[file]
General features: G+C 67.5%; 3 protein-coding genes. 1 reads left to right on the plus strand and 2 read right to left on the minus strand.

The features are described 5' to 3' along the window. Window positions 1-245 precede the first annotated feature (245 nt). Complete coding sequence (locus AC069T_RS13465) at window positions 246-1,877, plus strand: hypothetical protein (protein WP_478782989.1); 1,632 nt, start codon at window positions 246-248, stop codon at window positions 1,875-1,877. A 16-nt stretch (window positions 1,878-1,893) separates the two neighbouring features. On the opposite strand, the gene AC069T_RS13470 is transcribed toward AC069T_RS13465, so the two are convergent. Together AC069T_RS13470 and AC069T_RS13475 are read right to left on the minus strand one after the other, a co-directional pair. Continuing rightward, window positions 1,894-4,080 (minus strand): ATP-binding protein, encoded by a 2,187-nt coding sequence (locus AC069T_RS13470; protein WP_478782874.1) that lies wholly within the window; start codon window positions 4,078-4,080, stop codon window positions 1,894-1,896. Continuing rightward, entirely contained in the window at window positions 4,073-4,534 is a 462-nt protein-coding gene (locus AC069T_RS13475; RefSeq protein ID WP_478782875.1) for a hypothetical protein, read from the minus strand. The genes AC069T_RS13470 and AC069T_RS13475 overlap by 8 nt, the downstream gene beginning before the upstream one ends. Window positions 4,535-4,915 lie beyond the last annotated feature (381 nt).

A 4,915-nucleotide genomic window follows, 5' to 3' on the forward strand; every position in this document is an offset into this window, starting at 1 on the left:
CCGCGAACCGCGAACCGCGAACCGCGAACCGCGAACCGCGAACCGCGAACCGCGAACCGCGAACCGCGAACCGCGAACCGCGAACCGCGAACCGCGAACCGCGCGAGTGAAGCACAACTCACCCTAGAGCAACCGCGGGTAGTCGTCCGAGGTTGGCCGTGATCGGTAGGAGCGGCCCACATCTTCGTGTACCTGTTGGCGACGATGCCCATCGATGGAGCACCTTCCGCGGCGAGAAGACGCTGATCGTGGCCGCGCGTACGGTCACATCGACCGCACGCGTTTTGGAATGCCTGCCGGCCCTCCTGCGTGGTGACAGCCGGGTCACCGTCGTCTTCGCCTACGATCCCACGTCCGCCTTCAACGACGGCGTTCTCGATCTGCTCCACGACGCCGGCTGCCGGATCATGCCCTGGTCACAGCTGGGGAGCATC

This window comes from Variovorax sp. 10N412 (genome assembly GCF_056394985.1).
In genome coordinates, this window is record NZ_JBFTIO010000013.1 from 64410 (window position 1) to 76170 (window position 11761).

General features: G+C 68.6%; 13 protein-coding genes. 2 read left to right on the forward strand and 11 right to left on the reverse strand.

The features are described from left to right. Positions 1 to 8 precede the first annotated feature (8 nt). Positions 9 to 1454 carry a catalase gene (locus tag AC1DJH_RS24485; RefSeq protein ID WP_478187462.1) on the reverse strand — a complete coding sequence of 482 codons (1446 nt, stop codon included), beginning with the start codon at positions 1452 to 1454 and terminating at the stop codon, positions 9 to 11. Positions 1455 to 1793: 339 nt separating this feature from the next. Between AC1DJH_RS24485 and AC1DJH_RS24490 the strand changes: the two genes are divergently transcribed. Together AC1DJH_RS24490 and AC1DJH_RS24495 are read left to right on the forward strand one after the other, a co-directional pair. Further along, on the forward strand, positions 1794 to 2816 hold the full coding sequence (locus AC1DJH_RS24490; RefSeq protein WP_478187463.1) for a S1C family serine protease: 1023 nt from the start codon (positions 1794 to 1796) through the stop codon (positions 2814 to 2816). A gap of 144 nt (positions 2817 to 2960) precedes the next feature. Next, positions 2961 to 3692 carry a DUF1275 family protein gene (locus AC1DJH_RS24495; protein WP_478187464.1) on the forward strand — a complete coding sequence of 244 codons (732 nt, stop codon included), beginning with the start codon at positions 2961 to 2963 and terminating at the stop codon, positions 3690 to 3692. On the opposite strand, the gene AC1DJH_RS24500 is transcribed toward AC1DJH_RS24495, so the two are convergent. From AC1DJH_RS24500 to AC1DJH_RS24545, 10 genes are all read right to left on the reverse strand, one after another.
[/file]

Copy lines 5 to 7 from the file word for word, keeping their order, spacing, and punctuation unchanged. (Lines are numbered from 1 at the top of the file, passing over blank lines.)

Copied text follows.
This window comes from Variovorax sp. 10N412 (genome assembly GCF_056394985.1).
In genome coordinates, this window is record NZ_JBFTIO010000013.1 from 64410 (window position 1) to 76170 (window position 11761).

General features: G+C 68.6%; 13 protein-coding genes. 2 read left to right on the forward strand and 11 right to left on the reverse strand.